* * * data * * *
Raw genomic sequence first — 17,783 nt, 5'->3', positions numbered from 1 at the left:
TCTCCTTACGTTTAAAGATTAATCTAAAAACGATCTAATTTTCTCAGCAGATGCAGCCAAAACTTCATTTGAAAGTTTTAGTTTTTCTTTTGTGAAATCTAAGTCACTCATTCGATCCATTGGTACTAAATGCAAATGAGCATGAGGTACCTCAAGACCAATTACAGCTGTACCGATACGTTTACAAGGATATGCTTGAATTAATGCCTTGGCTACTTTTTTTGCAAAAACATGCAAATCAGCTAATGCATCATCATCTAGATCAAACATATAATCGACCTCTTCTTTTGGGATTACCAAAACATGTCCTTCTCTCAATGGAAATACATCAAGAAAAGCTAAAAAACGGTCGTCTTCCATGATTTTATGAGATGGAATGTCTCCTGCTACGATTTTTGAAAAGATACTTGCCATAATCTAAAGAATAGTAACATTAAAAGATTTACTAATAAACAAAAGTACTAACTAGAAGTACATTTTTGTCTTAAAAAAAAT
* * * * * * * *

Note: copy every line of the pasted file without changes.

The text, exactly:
Raw genomic sequence first — 17,783 nt, 5'->3', positions numbered from 1 at the left:
TCTCCTTACGTTTAAAGATTAATCTAAAAACGATCTAATTTTCTCAGCAGATGCAGCCAAAACTTCATTTGAAAGTTTTAGTTTTTCTTTTGTGAAATCTAAGTCACTCATTCGATCCATTGGTACTAAATGCAAATGAGCATGAGGTACCTCAAGACCAATTACAGCTGTACCGATACGTTTACAAGGATATGCTTGAATTAATGCCTTGGCTACTTTTTTTGCAAAAACATGCAAATCAGCTAATGCATCATCATCTAGATCAAACATATAATCGACCTCTTCTTTTGGGATTACCAAAACATGTCCTTCTCTCAATGGAAATACATCAAGAAAAGCTAAAAAACGGTCGTCTTCCATGATTTTATGAGATGGAATGTCTCCTGCTACGATTTTTGAAAAGATACTTGCCATAATCTAAAGAATAGTAACATTAAAAGATTTACTAATAAACAAAAGTACTAACTAGAAGTACATTTTTGTCTTAAAAAAAAT